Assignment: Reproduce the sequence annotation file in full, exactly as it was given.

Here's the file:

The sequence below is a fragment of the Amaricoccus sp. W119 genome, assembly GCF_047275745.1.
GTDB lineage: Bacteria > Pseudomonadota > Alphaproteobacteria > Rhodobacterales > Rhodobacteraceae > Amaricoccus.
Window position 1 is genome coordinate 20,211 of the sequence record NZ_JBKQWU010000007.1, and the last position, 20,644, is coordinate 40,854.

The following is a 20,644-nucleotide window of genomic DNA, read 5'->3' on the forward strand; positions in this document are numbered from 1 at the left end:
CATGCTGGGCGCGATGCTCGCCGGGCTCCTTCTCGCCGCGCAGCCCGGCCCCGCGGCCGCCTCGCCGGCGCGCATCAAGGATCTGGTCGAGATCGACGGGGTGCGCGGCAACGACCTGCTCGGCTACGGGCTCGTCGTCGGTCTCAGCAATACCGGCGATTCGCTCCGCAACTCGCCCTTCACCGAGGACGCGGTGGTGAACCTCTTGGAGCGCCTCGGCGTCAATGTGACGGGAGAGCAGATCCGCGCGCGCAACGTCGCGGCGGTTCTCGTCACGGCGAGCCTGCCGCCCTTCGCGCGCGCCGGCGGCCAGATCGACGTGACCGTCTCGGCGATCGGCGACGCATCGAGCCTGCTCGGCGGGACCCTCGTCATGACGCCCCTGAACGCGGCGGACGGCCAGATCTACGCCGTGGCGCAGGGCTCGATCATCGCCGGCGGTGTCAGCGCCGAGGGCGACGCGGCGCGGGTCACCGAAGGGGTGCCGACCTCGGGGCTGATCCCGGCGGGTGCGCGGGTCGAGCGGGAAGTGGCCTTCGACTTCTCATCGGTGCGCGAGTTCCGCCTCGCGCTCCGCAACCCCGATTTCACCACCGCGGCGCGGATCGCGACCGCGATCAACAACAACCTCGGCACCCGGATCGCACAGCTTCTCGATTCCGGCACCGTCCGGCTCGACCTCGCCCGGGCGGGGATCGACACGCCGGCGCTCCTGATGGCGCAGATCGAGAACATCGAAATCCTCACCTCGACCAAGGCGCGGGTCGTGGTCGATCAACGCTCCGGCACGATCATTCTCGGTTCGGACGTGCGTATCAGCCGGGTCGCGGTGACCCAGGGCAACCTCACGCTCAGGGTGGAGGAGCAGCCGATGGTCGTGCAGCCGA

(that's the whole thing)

The sequence below is a fragment of the Amaricoccus sp. W119 genome, assembly GCF_047275745.1.
GTDB lineage: Bacteria > Pseudomonadota > Alphaproteobacteria > Rhodobacterales > Rhodobacteraceae > Amaricoccus.
Window position 1 is genome coordinate 20,211 of the sequence record NZ_JBKQWU010000007.1, and the last position, 20,644, is coordinate 40,854.

The following is a 20,644-nucleotide window of genomic DNA, read 5'->3' on the forward strand; positions in this document are numbered from 1 at the left end:
CATGCTGGGCGCGATGCTCGCCGGGCTCCTTCTCGCCGCGCAGCCCGGCCCCGCGGCCGCCTCGCCGGCGCGCATCAAGGATCTGGTCGAGATCGACGGGGTGCGCGGCAACGACCTGCTCGGCTACGGGCTCGTCGTCGGTCTCAGCAATACCGGCGATTCGCTCCGCAACTCGCCCTTCACCGAGGACGCGGTGGTGAACCTCTTGGAGCGCCTCGGCGTCAATGTGACGGGAGAGCAGATCCGCGCGCGCAACGTCGCGGCGGTTCTCGTCACGGCGAGCCTGCCGCCCTTCGCGCGCGCCGGCGGCCAGATCGACGTGACCGTCTCGGCGATCGGCGACGCATCGAGCCTGCTCGGCGGGACCCTCGTCATGACGCCCCTGAACGCGGCGGACGGCCAGATCTACGCCGTGGCGCAGGGCTCGATCATCGCCGGCGGTGTCAGCGCCGAGGGCGACGCGGCGCGGGTCACCGAAGGGGTGCCGACCTCGGGGCTGATCCCGGCGGGTGCGCGGGTCGAGCGGGAAGTGGCCTTCGACTTCTCATCGGTGCGCGAGTTCCGCCTCGCGCTCCGCAACCCCGATTTCACCACCGCGGCGCGGATCGCGACCGCGATCAACAACAACCTCGGCACCCGGATCGCACAGCTTCTCGATTCCGGCACCGTCCGGCTCGACCTCGCCCGGGCGGGGATCGACACGCCGGCGCTCCTGATGGCGCAGATCGAGAACATCGAAATCCTCACCTCGACCAAGGCGCGGGTCGTGGTCGATCAACGCTCCGGCACGATCATTCTCGGTTCGGACGTGCGTATCAGCCGGGTCGCGGTGACCCAGGGCAACCTCACGCTCAGGGTGGAGGAGCAGCCGATGGTCGTGCAGCCGA